Currant wine

This makes a seriously large amount of currant wine: 86 pounds of sugar to over 100 pints of water and 80 pounds of red or blackcurrants… Wow!

"To make a quarter cask of curran wine": a recipe from The Cookbook of Unknown Ladies

“To make a quarter cask of curran wine”: a recipe from The Cookbook of Unknown Ladies

To Make a Quarter Cask of Curran Wine

86 pds of the best Jamaica sugar

27 half gallons of fine soft cold water

80 pds of pickid whole carrans full ripe

10 eggs put in to the cask hole.

The liquor is put in the caske & 2 qurts of good brandy

Not to be dranke till 4 years old

Brandy was added to fortify the wine, and the eggs to clarify it. The only yeast included in this recipe is that which is found naturally on the fruit skins. But while the list of ingredients looks reasonable enough, the method is minimalist to say the least. For a better idea of what was involved in brewing this kind of fruit wine, this second recipe is worth a look:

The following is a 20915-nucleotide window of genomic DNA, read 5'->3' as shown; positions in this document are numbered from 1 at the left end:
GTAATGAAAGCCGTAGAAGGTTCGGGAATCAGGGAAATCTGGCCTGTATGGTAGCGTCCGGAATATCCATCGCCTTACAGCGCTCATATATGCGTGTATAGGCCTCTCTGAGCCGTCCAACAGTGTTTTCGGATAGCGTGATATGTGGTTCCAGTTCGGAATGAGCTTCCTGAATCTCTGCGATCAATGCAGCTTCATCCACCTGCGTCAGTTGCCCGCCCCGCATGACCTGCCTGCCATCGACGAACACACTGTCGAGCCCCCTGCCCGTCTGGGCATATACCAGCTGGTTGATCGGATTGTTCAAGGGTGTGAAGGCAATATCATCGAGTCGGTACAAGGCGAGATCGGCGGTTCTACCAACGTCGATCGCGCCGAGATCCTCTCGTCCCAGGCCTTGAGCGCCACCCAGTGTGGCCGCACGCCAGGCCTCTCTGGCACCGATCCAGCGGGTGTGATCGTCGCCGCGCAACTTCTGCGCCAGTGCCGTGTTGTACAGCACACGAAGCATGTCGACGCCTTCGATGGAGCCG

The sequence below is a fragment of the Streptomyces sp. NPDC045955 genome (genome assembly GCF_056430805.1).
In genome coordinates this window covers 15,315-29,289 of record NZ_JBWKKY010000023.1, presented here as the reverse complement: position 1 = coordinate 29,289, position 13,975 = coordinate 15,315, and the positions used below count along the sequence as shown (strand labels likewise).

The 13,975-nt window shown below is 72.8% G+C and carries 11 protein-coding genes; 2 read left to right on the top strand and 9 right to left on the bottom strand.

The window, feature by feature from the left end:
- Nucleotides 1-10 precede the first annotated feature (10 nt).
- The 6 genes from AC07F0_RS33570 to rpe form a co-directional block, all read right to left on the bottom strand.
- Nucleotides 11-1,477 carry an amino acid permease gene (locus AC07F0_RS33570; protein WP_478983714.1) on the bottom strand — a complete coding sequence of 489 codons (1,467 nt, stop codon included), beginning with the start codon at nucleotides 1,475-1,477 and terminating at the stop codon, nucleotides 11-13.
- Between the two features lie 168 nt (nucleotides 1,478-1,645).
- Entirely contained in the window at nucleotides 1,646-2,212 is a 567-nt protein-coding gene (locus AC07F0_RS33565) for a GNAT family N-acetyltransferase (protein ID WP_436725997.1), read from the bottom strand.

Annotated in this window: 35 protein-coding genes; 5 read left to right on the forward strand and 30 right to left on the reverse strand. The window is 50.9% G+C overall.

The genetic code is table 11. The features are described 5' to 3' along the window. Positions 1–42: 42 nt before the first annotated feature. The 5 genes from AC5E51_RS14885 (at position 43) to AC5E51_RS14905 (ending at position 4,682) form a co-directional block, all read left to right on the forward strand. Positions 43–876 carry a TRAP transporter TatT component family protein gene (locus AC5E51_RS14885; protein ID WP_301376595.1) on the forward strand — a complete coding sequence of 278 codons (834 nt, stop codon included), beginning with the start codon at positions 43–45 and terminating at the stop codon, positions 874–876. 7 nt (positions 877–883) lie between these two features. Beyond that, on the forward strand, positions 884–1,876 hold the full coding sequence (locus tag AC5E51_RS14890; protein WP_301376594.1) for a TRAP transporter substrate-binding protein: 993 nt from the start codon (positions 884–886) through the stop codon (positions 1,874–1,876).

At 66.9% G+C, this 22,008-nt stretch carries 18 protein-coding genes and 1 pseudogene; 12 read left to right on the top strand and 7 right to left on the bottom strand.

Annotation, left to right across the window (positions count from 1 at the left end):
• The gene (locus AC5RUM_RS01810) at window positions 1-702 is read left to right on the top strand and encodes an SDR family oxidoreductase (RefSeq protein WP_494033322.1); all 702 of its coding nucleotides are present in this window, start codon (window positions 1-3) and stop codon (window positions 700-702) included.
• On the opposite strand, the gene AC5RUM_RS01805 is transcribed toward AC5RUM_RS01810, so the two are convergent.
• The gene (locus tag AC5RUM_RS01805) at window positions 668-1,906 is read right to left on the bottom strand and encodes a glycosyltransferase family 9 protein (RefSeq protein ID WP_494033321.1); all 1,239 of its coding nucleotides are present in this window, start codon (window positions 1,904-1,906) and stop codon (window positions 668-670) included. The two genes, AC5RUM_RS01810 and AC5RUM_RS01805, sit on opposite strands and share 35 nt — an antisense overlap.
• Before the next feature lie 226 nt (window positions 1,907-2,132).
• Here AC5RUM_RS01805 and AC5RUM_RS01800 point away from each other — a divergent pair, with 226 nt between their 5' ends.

Currant Wine

Take 16 pounds of full ripe currants. Break them small, stalks & all, in an earthen pan. Put to them 16 quarts of pipe water. Let it stand 24 hours, stiring it 3 or 4 times. Strain it throw a hair sieve. Then put [for] every four quarts of liquor 3 pounds of ye best Jamaica sugar. Let it stand 2 or 3 days, to work. Then fill up your cask. Save some of the liquor to keep ye vessel full till it done workeing. When it has done working, stope it close. It will be fit to bottle at Christmass.

It’s worth noting that this recipe calls specifically for pipe water rather than the river water used in our Irish Sack recipe – and consequently requires a lot less time in skimming the liquor for scum!